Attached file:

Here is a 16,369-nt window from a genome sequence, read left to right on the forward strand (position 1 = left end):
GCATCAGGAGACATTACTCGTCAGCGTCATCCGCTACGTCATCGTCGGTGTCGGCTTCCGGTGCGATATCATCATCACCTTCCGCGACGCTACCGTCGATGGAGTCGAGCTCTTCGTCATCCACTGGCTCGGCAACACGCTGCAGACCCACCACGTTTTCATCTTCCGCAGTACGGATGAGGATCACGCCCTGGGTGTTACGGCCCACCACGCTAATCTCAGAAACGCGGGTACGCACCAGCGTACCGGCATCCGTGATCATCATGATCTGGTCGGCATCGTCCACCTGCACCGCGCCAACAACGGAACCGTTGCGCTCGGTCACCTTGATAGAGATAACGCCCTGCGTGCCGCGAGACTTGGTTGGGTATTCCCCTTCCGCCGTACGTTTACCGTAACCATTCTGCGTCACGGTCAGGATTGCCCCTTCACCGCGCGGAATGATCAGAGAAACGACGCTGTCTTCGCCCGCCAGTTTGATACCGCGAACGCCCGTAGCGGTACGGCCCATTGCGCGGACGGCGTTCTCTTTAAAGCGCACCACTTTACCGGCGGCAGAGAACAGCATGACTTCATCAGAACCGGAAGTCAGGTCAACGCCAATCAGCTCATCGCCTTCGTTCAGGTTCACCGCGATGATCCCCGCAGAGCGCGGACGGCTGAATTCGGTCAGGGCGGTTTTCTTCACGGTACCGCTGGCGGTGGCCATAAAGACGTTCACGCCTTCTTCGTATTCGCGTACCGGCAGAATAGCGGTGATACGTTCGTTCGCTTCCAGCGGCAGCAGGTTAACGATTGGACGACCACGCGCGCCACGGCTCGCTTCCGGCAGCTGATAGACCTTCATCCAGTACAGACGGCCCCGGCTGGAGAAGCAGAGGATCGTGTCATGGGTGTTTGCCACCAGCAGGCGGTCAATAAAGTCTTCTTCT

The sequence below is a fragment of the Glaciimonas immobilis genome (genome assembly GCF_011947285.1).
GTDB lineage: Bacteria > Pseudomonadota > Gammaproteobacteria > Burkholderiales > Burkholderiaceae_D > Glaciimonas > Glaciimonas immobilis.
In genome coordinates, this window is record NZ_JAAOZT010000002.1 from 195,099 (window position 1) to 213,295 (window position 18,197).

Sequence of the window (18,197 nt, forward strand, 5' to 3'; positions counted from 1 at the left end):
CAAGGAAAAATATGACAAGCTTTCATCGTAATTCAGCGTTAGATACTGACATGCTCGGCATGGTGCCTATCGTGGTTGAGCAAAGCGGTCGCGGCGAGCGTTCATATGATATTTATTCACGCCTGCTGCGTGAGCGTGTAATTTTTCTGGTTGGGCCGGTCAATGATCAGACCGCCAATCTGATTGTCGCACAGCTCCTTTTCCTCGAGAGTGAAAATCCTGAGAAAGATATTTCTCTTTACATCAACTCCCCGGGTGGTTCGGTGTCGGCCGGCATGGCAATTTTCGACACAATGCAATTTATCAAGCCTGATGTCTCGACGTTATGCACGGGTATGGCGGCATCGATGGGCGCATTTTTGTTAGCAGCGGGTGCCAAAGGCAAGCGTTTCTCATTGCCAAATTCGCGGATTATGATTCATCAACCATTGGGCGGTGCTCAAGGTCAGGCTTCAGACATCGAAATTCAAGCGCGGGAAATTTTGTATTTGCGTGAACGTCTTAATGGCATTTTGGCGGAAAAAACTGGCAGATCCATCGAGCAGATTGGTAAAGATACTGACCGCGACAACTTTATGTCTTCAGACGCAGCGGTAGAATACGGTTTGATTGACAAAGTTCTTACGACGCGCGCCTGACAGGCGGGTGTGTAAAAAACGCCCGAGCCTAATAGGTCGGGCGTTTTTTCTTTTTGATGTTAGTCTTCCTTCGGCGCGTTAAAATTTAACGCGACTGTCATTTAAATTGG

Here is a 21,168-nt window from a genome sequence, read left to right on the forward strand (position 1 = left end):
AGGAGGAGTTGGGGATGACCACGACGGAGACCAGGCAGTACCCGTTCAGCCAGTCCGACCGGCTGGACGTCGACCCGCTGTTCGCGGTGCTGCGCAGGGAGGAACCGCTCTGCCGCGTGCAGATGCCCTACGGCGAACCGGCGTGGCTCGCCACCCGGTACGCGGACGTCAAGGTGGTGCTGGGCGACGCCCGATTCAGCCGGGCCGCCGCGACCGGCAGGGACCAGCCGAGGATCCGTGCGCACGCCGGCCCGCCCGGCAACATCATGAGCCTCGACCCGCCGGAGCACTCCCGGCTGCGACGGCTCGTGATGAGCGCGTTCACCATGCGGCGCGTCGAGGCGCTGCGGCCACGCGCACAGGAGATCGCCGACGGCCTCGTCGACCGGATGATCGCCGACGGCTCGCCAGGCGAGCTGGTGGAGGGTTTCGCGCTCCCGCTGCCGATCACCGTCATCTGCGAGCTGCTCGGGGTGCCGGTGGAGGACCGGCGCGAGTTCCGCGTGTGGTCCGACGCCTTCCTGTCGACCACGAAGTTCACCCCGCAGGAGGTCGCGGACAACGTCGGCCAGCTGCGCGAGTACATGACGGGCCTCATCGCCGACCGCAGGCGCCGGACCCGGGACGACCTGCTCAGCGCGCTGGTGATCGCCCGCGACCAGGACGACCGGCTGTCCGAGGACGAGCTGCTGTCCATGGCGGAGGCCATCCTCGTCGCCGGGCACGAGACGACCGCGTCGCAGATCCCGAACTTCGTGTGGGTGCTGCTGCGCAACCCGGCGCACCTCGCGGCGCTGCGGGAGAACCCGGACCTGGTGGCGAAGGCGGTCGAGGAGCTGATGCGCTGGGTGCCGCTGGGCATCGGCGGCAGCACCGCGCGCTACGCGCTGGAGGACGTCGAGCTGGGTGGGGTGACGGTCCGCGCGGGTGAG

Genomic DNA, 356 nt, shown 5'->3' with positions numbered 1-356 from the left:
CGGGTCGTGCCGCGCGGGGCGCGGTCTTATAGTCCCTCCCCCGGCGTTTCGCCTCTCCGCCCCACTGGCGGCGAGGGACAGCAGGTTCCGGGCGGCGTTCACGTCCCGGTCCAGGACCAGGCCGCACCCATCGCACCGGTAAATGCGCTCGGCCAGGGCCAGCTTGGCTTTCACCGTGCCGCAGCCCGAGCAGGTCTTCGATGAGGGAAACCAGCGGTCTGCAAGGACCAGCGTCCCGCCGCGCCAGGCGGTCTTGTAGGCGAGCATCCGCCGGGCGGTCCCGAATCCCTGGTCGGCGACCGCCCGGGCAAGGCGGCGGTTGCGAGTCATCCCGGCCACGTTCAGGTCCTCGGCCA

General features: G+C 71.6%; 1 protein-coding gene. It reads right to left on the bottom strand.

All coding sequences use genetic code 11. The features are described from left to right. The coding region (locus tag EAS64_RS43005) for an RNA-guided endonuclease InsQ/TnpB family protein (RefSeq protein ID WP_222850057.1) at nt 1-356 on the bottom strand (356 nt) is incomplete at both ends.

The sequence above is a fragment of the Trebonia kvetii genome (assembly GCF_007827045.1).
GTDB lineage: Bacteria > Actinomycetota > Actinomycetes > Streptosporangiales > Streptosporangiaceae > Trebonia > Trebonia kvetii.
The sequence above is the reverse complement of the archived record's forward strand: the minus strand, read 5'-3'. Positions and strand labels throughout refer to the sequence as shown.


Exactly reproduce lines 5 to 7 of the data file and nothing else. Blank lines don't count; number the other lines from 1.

In genome coordinates, this window is record NZ_JAAOZT010000002.1 from 195,099 (window position 1) to 213,295 (window position 18,197).

Sequence of the window (18,197 nt, forward strand, 5' to 3'; positions counted from 1 at the left end):
CAAGGAAAAATATGACAAGCTTTCATCGTAATTCAGCGTTAGATACTGACATGCTCGGCATGGTGCCTATCGTGGTTGAGCAAAGCGGTCGCGGCGAGCGTTCATATGATATTTATTCACGCCTGCTGCGTGAGCGTGTAATTTTTCTGGTTGGGCCGGTCAATGATCAGACCGCCAATCTGATTGTCGCACAGCTCCTTTTCCTCGAGAGTGAAAATCCTGAGAAAGATATTTCTCTTTACATCAACTCCCCGGGTGGTTCGGTGTCGGCCGGCATGGCAATTTTCGACACAATGCAATTTATCAAGCCTGATGTCTCGACGTTATGCACGGGTATGGCGGCATCGATGGGCGCATTTTTGTTAGCAGCGGGTGCCAAAGGCAAGCGTTTCTCATTGCCAAATTCGCGGATTATGATTCATCAACCATTGGGCGGTGCTCAAGGTCAGGCTTCAGACATCGAAATTCAAGCGCGGGAAATTTTGTATTTGCGTGAACGTCTTAATGGCATTTTGGCGGAAAAAACTGGCAGATCCATCGAGCAGATTGGTAAAGATACTGACCGCGACAACTTTATGTCTTCAGACGCAGCGGTAGAATACGGTTTGATTGACAAAGTTCTTACGACGCGCGCCTGACAGGCGGGTGTGTAAAAAACGCCCGAGCCTAATAGGTCGGGCGTTTTTTCTTTTTGATGTTAGTCTTCCTTCGGCGCGTTAAAATTTAACGCGACTGTCATTTAAATTGG